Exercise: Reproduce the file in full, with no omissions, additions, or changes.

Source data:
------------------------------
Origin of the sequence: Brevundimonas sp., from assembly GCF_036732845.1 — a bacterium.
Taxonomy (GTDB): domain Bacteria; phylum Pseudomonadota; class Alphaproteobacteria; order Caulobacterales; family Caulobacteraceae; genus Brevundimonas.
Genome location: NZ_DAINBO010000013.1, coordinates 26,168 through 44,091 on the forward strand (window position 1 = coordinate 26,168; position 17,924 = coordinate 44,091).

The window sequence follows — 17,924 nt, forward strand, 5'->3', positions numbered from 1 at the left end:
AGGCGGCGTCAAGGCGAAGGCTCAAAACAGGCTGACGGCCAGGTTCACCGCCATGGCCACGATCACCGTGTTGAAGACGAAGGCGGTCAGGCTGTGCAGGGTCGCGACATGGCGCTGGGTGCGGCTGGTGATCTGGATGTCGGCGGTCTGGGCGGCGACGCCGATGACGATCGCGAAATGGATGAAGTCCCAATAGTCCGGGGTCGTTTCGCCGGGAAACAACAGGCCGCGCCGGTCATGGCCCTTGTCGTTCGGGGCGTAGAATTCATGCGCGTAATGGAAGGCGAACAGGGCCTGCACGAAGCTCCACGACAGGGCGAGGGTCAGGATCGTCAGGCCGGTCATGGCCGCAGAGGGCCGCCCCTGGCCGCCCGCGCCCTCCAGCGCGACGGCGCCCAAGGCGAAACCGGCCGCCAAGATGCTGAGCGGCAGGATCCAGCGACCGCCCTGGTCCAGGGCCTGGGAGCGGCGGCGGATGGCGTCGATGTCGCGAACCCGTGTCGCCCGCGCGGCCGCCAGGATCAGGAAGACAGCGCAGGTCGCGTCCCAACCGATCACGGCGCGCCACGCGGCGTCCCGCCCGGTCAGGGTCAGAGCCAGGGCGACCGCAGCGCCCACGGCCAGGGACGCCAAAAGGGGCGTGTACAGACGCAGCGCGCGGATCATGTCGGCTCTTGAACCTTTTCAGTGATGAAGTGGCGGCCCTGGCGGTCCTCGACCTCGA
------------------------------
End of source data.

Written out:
Origin of the sequence: Brevundimonas sp., from assembly GCF_036732845.1 — a bacterium.
Taxonomy (GTDB): domain Bacteria; phylum Pseudomonadota; class Alphaproteobacteria; order Caulobacterales; family Caulobacteraceae; genus Brevundimonas.
Genome location: NZ_DAINBO010000013.1, coordinates 26,168 through 44,091 on the forward strand (window position 1 = coordinate 26,168; position 17,924 = coordinate 44,091).

The window sequence follows — 17,924 nt, forward strand, 5'->3', positions numbered from 1 at the left end:
AGGCGGCGTCAAGGCGAAGGCTCAAAACAGGCTGACGGCCAGGTTCACCGCCATGGCCACGATCACCGTGTTGAAGACGAAGGCGGTCAGGCTGTGCAGGGTCGCGACATGGCGCTGGGTGCGGCTGGTGATCTGGATGTCGGCGGTCTGGGCGGCGACGCCGATGACGATCGCGAAATGGATGAAGTCCCAATAGTCCGGGGTCGTTTCGCCGGGAAACAACAGGCCGCGCCGGTCATGGCCCTTGTCGTTCGGGGCGTAGAATTCATGCGCGTAATGGAAGGCGAACAGGGCCTGCACGAAGCTCCACGACAGGGCGAGGGTCAGGATCGTCAGGCCGGTCATGGCCGCAGAGGGCCGCCCCTGGCCGCCCGCGCCCTCCAGCGCGACGGCGCCCAAGGCGAAACCGGCCGCCAAGATGCTGAGCGGCAGGATCCAGCGACCGCCCTGGTCCAGGGCCTGGGAGCGGCGGCGGATGGCGTCGATGTCGCGAACCCGTGTCGCCCGCGCGGCCGCCAGGATCAGGAAGACAGCGCAGGTCGCGTCCCAACCGATCACGGCGCGCCACGCGGCGTCCCGCCCGGTCAGGGTCAGAGCCAGGGCGACCGCAGCGCCCACGGCCAGGGACGCCAAAAGGGGCGTGTACAGACGCAGCGCGCGGATCATGTCGGCTCTTGAACCTTTTCAGTGATGAAGTGGCGGCCCTGGCGGTCCTCGACCTCGA